Religious Leaders Fight to End Global Poverty by 2030
As part of the Moral Imperative, religious leaders from around the world joined the World Bank Group and other organizations in a call to end global poverty by 2030.
On April 9, 30 leaders and chiefs from religious and faith-based organizations came together to introduce their commitments in ending extreme poverty around the world. Religious institutions and faith-based organizations partnered in their efforts to achieve the Millennium Development Goals, and ultimately, help end global poverty.
Many religious leaders believe that there is a moral obligation to help lift the poor out of poverty, but more than that, they believe religious organizations should band together as part of a movement to change and influence the world. The Moral Imperative believes that joining the World Bank Group and others that posses mutual goals to end poverty is both imperative and inspiring. It brings organizations together in pursuit of a better world.
“The Moral Imperative statement seeks to generate the necessary social and political will by inspiring greater commitments from others to join in this cause, tapping into many of the shared convictions and beliefs that unify the world’s major religions around the call and responsibility to combat poverty,” says the World Bank Group in a recent press release.
The announcement was inspired by a previous meeting held between the World Bank Group’s president and religious leaders. The Faith Based and Religious Leaders Roundtable cultivated a setting where talks of endorsement regarding goals to end global poverty was made, resulting in the joint Moral Imperative statement.
As part of the Moral Imperative statement, the endorsers are dedicated to driving change on a global scale through actions made by the faith community. The World Bank Group along with the faith-based community believe that ending extreme poverty in a matter of 15 years is possible. The new 2015 Sustainable Development Goals are expected to build upon previous success and the shared belief that ending global poverty is an essential and urgent burden that must be achieved.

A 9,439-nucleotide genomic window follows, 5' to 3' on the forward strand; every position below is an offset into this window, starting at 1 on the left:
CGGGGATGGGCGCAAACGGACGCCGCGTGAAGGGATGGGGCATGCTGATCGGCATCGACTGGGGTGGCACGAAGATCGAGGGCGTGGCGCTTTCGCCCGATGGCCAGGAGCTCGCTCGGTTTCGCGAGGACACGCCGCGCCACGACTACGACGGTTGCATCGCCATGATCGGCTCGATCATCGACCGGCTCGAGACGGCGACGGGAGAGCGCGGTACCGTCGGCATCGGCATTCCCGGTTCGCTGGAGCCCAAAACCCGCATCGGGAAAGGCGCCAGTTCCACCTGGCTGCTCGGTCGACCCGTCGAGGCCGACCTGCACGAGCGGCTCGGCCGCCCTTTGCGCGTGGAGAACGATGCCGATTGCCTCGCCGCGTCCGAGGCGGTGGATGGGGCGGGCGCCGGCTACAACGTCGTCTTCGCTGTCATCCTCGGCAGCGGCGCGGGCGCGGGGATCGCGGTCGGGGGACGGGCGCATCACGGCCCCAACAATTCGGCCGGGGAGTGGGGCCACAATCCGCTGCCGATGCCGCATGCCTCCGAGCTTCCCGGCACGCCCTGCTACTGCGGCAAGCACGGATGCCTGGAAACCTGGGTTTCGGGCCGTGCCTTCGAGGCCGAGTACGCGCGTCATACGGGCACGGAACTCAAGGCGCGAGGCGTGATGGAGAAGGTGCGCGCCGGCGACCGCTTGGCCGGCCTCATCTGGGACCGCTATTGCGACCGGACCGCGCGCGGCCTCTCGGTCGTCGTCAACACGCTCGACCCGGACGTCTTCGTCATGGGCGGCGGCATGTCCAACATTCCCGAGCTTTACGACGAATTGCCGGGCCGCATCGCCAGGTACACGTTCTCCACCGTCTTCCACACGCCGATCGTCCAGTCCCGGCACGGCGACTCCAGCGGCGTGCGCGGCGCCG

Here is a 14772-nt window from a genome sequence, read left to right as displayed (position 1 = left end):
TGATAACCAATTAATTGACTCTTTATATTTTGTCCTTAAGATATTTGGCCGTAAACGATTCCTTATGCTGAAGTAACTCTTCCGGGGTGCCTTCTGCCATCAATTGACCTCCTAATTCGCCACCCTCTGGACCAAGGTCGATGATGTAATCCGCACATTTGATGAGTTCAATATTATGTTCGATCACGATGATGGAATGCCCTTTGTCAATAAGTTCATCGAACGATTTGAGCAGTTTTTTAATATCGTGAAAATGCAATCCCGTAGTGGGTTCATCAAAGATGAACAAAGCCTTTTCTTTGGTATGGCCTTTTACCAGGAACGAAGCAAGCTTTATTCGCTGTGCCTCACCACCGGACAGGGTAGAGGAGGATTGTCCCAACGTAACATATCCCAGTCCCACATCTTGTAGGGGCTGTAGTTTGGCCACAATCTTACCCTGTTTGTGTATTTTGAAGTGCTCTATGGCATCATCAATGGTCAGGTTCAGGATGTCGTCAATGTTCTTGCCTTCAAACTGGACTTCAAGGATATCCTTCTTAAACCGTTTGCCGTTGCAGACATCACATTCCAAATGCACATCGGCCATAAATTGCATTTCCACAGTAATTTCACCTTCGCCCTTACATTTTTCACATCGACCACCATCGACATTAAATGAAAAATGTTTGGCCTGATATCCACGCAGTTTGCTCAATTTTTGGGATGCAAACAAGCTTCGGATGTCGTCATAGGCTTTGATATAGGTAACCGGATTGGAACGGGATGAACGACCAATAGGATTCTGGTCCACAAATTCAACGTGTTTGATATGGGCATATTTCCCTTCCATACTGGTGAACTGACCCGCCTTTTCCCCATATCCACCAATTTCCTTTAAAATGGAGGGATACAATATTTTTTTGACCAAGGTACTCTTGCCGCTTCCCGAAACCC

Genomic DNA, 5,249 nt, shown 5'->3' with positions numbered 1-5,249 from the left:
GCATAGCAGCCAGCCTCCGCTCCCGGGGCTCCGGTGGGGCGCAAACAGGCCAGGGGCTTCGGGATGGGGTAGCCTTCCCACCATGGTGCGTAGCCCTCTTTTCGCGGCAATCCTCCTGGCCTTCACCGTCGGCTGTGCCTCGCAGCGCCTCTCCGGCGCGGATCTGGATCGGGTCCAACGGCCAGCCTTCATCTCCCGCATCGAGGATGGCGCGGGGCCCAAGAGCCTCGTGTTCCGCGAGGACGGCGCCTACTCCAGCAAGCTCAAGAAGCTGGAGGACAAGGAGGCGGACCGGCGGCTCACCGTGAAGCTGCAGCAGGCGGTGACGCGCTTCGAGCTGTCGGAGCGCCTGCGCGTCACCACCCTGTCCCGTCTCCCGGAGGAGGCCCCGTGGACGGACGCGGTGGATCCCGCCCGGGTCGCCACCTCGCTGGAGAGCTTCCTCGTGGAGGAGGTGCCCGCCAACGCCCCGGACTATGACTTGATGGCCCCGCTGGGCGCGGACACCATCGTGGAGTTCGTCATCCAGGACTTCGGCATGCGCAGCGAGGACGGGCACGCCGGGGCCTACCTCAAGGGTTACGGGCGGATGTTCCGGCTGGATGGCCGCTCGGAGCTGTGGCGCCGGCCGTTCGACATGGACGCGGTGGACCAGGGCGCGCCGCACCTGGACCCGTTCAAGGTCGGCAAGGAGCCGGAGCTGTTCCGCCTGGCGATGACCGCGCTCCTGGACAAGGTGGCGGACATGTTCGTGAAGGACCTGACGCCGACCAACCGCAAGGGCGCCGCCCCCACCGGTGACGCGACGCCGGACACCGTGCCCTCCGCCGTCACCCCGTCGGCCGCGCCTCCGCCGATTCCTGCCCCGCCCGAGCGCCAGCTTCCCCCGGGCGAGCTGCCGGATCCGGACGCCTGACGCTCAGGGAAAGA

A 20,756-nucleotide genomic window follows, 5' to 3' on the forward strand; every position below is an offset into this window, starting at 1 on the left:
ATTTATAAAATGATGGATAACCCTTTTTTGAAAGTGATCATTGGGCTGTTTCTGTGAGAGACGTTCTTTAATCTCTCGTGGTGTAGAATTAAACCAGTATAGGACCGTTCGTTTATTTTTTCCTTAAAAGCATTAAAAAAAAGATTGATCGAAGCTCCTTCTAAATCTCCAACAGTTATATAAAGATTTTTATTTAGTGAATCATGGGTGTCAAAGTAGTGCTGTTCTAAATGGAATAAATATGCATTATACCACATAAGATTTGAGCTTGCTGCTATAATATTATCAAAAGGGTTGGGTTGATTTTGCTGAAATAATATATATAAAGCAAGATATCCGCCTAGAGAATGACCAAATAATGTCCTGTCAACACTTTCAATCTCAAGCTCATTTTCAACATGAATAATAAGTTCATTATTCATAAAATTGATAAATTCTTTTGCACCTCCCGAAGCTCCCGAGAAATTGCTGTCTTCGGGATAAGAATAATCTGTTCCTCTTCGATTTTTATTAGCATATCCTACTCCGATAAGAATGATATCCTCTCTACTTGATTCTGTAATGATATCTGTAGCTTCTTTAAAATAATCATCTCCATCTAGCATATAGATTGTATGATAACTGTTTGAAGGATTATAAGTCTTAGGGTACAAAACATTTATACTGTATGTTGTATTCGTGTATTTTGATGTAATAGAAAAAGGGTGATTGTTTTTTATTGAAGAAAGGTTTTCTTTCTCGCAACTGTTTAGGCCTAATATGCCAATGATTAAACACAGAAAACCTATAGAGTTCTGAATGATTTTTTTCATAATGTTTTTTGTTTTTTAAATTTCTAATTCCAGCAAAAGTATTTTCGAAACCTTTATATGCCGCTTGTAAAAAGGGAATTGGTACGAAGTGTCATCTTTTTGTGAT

The actions of religious and faith-based leaders came at a crucial time where ending global poverty has become increasingly urgent. The partnership can further help hundreds of millions of impoverished people out of extreme poverty.
In the past 25 years alone, extreme poverty has been reduced by half and continues to decrease as a result of the support provided. At one time, two billion people were living in poverty, but today there are fewer than one billion people living in extreme conditions. Especially in recent years, there has been major progress in lowering global poverty rates. The idea of ending global poverty is no longer distant and impossible, but as progress becomes more evident, so does the possibility.
“Now, for the first time in human history there exists both the capacity and moral responsibility to ensure that no one has to live in extreme poverty’s grip,” says the World Bank Group in a recent press release.
Through commitments made, the possibility of ending extreme poverty has quickly become feasible. Advocates who continue to build this imperative in partnership with the World Group Bank can influence the movement and take it further, and at a much faster pace.
– Nada Sewidan
Sources: The Salvation Army, The World Bank